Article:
Worm control is important when it comes to helping all our pets stay happy and healthy, and horses are no different. Unfortunately, due to the overuse of anthelmintics, many parasites are becoming resistant to the drugs approved for horses and other livestock. This is similar to antibiotic resistance and is leaving vets unable to treat some animals with heavy worm burdens resulting in euthanasia. This is why it is such an important issue and why it is important you use anthelmintics responsibly. Read on to find out more.
Minimising the burden
There are ways that you can minimise the possibility of anthelmintic resistance which fall broadly into two categories – management to reduce your horse’s worm burden and using anthelmintics in a targeted way.
Recommended management practices:
- Field management – Make sure that you pick up droppings twice a week at the least, ideally, you should be aiming to pick up droppings every day for the best results
- New horses – Test new horses as they arrive to establish their worm burden and keep them separate until you know the results or, if they need worming, keep them separate until they have been treated and their count is low enough to introduce them to the herd environment.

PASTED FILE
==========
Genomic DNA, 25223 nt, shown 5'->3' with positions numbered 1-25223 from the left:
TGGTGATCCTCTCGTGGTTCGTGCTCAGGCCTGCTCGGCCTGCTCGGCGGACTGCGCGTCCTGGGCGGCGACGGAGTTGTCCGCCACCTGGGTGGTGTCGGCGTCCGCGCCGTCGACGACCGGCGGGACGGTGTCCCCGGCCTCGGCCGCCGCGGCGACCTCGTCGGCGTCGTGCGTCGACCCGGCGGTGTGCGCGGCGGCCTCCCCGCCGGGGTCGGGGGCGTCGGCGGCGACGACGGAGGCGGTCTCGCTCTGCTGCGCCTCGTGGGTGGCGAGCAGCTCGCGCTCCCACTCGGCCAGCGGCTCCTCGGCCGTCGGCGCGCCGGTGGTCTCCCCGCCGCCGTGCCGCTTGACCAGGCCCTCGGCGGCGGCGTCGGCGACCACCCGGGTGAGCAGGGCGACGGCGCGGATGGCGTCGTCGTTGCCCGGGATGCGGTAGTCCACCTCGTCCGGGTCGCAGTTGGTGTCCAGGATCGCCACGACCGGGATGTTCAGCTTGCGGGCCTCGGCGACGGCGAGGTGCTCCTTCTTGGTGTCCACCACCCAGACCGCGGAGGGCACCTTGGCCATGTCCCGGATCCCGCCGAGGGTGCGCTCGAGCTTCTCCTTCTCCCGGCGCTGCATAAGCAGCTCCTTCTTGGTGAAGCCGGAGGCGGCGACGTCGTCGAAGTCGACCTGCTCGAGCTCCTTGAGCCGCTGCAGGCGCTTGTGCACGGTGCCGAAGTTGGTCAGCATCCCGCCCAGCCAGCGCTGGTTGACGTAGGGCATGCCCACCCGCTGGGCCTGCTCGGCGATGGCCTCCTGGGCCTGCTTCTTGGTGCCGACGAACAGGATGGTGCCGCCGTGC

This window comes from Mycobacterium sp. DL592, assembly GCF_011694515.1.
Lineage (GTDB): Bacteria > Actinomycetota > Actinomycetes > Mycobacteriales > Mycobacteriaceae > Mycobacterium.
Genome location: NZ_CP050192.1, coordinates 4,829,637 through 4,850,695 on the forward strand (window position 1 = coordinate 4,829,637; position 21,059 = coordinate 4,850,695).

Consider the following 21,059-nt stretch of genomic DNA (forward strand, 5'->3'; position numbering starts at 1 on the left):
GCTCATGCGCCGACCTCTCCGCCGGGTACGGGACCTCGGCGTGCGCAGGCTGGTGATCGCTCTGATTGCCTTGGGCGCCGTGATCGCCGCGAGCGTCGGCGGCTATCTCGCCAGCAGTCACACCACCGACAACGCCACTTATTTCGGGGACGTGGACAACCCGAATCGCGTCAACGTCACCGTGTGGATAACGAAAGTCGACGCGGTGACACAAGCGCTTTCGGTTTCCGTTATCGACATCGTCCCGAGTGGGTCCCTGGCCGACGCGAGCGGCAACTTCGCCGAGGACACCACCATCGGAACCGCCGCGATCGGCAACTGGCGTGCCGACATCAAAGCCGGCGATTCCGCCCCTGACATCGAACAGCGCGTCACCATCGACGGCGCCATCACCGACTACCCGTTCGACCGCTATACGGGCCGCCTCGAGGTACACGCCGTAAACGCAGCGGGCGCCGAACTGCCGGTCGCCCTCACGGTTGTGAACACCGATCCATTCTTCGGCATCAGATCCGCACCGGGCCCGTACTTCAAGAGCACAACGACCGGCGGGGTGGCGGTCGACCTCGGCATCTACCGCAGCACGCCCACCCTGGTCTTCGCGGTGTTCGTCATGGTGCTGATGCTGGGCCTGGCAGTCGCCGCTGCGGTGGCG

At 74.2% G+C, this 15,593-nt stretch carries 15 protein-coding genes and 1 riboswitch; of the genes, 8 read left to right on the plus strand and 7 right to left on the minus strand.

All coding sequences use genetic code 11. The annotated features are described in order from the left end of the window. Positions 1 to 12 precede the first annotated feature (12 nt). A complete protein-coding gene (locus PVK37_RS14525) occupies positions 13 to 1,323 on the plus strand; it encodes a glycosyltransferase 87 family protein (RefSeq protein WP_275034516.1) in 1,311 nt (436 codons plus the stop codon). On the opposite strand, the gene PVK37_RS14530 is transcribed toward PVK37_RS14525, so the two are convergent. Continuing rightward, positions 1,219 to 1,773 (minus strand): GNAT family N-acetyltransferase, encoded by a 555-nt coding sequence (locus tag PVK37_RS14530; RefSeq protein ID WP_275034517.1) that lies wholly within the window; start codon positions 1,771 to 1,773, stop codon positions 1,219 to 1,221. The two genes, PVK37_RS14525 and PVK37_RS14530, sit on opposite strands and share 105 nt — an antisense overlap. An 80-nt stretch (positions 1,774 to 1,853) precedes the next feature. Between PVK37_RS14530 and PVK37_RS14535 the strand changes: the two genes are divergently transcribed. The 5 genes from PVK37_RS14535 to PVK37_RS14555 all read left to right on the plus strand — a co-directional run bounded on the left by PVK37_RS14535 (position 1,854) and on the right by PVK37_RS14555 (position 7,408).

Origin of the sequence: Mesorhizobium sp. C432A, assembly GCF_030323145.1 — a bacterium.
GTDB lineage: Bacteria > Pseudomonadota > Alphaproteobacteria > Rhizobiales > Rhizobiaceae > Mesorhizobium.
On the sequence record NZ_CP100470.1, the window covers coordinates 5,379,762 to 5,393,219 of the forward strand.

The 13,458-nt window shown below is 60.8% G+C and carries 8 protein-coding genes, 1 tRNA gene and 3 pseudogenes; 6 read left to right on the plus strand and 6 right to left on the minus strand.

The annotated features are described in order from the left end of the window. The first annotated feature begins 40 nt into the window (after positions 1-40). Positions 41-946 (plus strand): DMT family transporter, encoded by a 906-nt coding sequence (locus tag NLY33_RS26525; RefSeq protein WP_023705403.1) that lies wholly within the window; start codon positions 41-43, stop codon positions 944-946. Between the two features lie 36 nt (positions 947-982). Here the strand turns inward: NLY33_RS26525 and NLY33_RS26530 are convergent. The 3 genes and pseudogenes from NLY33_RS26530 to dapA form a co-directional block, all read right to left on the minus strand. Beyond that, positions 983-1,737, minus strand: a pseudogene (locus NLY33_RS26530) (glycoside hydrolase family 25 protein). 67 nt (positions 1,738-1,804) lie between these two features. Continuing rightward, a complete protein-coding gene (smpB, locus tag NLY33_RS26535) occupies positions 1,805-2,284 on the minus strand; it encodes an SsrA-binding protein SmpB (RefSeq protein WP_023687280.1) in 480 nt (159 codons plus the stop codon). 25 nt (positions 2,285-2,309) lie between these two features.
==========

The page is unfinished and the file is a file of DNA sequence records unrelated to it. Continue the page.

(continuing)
- Use a good quality horse feed – feeding a balanced diet based on plenty of fibre will help to keep the digestive system healthy which should help to keep a worm burden down. Unhealthy horses are more likely to succumb to parasites.
- Records – keep all horse records up to date and record details of what anthelmintics are used. This will be really helpful for your vet and those advising on what anthelmintics to use
Targeted use of anthelmintics
Treat each horse as an individual – a faecal egg count provides an indication as to whether a horse actually needs worming. If the worm burden is low then it is likely your vet will recommend not using an anthelmintic.